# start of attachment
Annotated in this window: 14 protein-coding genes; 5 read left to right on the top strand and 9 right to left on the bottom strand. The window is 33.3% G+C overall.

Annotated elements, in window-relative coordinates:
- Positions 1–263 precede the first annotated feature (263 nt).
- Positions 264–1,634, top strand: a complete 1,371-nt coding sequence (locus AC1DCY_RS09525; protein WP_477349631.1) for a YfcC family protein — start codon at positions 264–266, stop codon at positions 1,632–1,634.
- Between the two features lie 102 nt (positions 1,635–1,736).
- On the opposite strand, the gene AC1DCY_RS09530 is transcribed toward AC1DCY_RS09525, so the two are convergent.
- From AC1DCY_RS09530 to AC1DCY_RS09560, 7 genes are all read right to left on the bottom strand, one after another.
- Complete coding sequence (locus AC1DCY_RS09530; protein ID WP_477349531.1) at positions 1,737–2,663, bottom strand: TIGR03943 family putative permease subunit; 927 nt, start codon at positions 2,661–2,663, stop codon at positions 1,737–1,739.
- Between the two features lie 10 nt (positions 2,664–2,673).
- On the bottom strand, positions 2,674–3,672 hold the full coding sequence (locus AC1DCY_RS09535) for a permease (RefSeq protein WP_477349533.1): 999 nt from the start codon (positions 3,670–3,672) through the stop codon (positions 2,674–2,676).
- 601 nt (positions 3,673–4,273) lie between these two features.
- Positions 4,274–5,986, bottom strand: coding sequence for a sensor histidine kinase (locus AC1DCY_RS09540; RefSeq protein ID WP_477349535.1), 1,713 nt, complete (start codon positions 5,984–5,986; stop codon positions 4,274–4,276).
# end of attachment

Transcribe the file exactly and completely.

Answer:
Annotated in this window: 14 protein-coding genes; 5 read left to right on the top strand and 9 right to left on the bottom strand. The window is 33.3% G+C overall.

Annotated elements, in window-relative coordinates:
- Positions 1–263 precede the first annotated feature (263 nt).
- Positions 264–1,634, top strand: a complete 1,371-nt coding sequence (locus AC1DCY_RS09525; protein WP_477349631.1) for a YfcC family protein — start codon at positions 264–266, stop codon at positions 1,632–1,634.
- Between the two features lie 102 nt (positions 1,635–1,736).
- On the opposite strand, the gene AC1DCY_RS09530 is transcribed toward AC1DCY_RS09525, so the two are convergent.
- From AC1DCY_RS09530 to AC1DCY_RS09560, 7 genes are all read right to left on the bottom strand, one after another.
- Complete coding sequence (locus AC1DCY_RS09530; protein ID WP_477349531.1) at positions 1,737–2,663, bottom strand: TIGR03943 family putative permease subunit; 927 nt, start codon at positions 2,661–2,663, stop codon at positions 1,737–1,739.
- Between the two features lie 10 nt (positions 2,664–2,673).
- On the bottom strand, positions 2,674–3,672 hold the full coding sequence (locus AC1DCY_RS09535) for a permease (RefSeq protein WP_477349533.1): 999 nt from the start codon (positions 3,670–3,672) through the stop codon (positions 2,674–2,676).
- 601 nt (positions 3,673–4,273) lie between these two features.
- Positions 4,274–5,986, bottom strand: coding sequence for a sensor histidine kinase (locus AC1DCY_RS09540; RefSeq protein ID WP_477349535.1), 1,713 nt, complete (start codon positions 5,984–5,986; stop codon positions 4,274–4,276).